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Dale Sveum frustrated watching young hitters struggle at plate

The Cubs’ Brett Jacks(7) David DeJesus collide as they go after ball hit by Brewers’ NorichikAoki first inning. Neither was

The Cubs’ Brett Jackson (7) and David DeJesus collide as they go after a ball hit by the Brewers’ Norichika Aoki in the first inning. Neither was hurt. | AP

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Updated: September 24, 2012 7:51AM

MILWAUKEE — The Cubs have a younger lineup than they’ve had in years — ‘‘super young,’’ manager Dale Sveum said — but that’s no excuse for some of the things he’s getting tired of seeing at the plate.

‘‘I’m not going to lie to you: It [does] get frustrating to lose and be behind in ballgames constantly, to where our closer has gotten three save opportunities in the month of August,’’ Sveum said Wednesday before venting some of that frustration on a group of Cubs hitters that includes five rookies and three others still looking for their first full seasons in the majors.

‘‘There’s a lot of young things
going on right now that are starting to be glaring things. We’re
going down looking. We’re swinging at pitches way out of the zone early, and then we get good pitches to hit and take them.

‘‘What’s going on right now mentally is kind of strange from a hitting standpoint. We’re aggressive when we shouldn’t be, and we’re passive when we should be aggres-
sive. . . . We’ve got to address all these problems in the winter to produce some runs.’’

Until then, they will get series such as this one. The Cubs were swept in a three-games series at Miller Park and struck out 37 times in the process, including 13 times in a 3-2 loss Wednesday. During their 1-6 road trip to Cincinnati and Milwaukee, the Cubs struck out 71 times.

‘‘We’re super young right now,’’ Sveum said. ‘‘That’s part of the gig, and we knew it. So you’re going to struggle with those kinds of things. But if we’re going to struggle, I’d much rather see us have some kind of game plan and not go down looking so much in key situations.’’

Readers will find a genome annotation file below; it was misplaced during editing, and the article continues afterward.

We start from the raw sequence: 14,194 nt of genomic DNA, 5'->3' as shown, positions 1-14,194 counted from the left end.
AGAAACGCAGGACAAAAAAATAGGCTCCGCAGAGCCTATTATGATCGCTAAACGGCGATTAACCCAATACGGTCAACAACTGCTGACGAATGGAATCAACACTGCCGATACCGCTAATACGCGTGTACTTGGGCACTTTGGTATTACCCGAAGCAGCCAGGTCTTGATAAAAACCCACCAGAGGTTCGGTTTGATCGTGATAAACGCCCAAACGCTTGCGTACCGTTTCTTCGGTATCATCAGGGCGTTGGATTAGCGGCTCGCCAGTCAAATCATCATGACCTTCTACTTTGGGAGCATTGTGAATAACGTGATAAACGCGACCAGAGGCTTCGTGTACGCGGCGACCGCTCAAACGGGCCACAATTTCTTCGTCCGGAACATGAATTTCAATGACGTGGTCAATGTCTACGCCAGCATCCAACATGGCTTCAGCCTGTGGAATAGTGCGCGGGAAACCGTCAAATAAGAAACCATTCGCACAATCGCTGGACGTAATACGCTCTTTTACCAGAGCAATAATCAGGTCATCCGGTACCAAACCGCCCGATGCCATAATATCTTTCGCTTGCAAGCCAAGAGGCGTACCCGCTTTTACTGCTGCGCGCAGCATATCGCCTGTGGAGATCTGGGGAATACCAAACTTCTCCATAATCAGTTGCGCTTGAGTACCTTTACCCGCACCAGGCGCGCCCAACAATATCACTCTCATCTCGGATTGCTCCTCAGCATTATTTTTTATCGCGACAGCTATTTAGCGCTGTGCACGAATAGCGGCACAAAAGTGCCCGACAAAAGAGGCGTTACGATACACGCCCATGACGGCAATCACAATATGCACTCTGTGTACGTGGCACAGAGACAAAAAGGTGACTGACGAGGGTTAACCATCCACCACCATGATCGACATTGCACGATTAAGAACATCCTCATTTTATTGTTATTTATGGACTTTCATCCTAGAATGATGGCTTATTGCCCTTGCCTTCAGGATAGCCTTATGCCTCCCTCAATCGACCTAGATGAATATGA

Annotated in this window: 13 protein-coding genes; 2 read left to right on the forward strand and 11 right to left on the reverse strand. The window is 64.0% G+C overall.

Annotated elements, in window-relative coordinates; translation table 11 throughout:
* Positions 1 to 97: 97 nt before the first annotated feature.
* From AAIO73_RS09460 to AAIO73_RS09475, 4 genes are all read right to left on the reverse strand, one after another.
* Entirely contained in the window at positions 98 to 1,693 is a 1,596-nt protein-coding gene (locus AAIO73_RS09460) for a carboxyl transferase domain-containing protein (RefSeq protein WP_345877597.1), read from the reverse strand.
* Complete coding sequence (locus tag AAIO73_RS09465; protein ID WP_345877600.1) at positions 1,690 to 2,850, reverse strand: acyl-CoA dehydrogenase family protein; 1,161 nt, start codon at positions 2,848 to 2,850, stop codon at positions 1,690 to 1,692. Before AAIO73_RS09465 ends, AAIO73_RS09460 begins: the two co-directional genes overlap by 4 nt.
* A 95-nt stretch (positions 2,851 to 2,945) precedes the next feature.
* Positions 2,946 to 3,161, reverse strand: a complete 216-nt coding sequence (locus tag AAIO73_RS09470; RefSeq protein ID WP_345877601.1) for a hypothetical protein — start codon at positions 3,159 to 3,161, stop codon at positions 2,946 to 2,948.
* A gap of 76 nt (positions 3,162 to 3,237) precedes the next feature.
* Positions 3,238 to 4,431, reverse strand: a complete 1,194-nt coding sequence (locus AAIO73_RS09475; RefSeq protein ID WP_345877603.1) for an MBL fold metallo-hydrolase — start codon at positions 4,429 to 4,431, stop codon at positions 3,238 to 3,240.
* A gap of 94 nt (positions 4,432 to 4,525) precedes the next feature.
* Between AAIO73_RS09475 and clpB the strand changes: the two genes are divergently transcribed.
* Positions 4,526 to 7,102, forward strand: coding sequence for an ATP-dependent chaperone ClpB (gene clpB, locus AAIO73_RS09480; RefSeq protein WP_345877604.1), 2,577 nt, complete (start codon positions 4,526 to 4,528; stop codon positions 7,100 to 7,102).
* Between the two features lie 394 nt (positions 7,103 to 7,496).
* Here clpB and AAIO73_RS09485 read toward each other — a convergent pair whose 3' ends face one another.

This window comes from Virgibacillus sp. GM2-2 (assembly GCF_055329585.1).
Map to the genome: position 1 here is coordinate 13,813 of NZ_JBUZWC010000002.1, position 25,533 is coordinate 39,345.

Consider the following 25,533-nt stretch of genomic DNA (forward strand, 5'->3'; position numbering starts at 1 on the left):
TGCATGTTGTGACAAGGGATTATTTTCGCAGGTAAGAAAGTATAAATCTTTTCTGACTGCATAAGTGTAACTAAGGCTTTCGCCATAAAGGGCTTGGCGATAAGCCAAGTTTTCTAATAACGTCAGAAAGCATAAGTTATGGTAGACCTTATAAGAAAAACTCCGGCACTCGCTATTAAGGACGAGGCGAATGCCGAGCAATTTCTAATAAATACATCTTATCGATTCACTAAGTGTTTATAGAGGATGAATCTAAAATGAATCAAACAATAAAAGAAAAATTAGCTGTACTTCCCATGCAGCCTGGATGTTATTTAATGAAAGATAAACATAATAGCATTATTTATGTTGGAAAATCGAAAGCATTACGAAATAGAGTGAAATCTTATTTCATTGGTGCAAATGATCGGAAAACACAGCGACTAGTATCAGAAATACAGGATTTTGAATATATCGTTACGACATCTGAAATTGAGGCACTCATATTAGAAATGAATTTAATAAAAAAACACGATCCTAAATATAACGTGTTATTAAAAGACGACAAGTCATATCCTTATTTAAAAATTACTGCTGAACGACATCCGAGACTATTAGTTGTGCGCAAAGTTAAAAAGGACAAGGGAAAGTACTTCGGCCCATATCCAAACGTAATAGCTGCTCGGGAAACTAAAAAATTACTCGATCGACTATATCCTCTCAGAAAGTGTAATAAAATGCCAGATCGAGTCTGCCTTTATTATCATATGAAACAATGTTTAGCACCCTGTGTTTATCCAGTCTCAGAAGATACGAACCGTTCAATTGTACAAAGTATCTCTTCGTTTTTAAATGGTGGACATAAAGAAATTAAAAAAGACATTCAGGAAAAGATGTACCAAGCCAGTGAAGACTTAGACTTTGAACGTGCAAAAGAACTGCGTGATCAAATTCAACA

He said that before watching a three-rookie lineup go down looking eight times Wednesday.

The loss was the Cubs’ 18th in 22 games since the non-waiver trade deadline July 31. During that span, they’ve scored three runs or fewer 12 times.

Despite the woeful offense, Sveum said the attitude and atmosphere in the dugout have been fine.

‘‘But the process of just grinding at-bats has got to get better,’’ he said. ‘‘It’s become passive hitting right now. It’s almost like we’re afraid to make mistakes, and then that’s what you’re going to do. You can’t be afraid to fail at this level, and it looks like that’s what we’re going through right now.’’

Firing hitting coach Rudy Jaramillo two months ago and providing a ‘‘new voice’’ through James Rowson was supposed help the transition to the more ‘‘selectively aggressive’’ approach the Cubs’ first-year front office wanted to see.

But the on-base percentage, slugging percentage and scoring haven’t changed — before or since the trade deadline — in Jaramilllo’s absence. Entering play Wednesday, the Cubs ranked last in the
National League in runs scored (455) and on-base percentage (.298) and fourth from the bottom in slugging percentage (.380).

And now strikeout totals are mounting quickly, thanks to the
influx of rookies such as Brett Jackson and Josh Vitters, after staying reasonably low most of the season.

‘‘We’re getting into that area of guys starting to worry and think way too much,’’ Sveum said. ‘‘And, obviously, the results are showing that. You can’t think about situations all the time. You have to just apply yourself and produce in the situation at hand. . . . I think the biggest thing is that the game plans go out the window too often.’’

The only thing left to do is load the young hitters up on at-bats, said Sveum, who wants to see players such as Jackson and Vitters get even more at-bats in winter ball.

‘‘You should play as much baseball as you possibly can,’’ he said. ‘‘You never know what’s around that corner as you get more and more at-bats.’’

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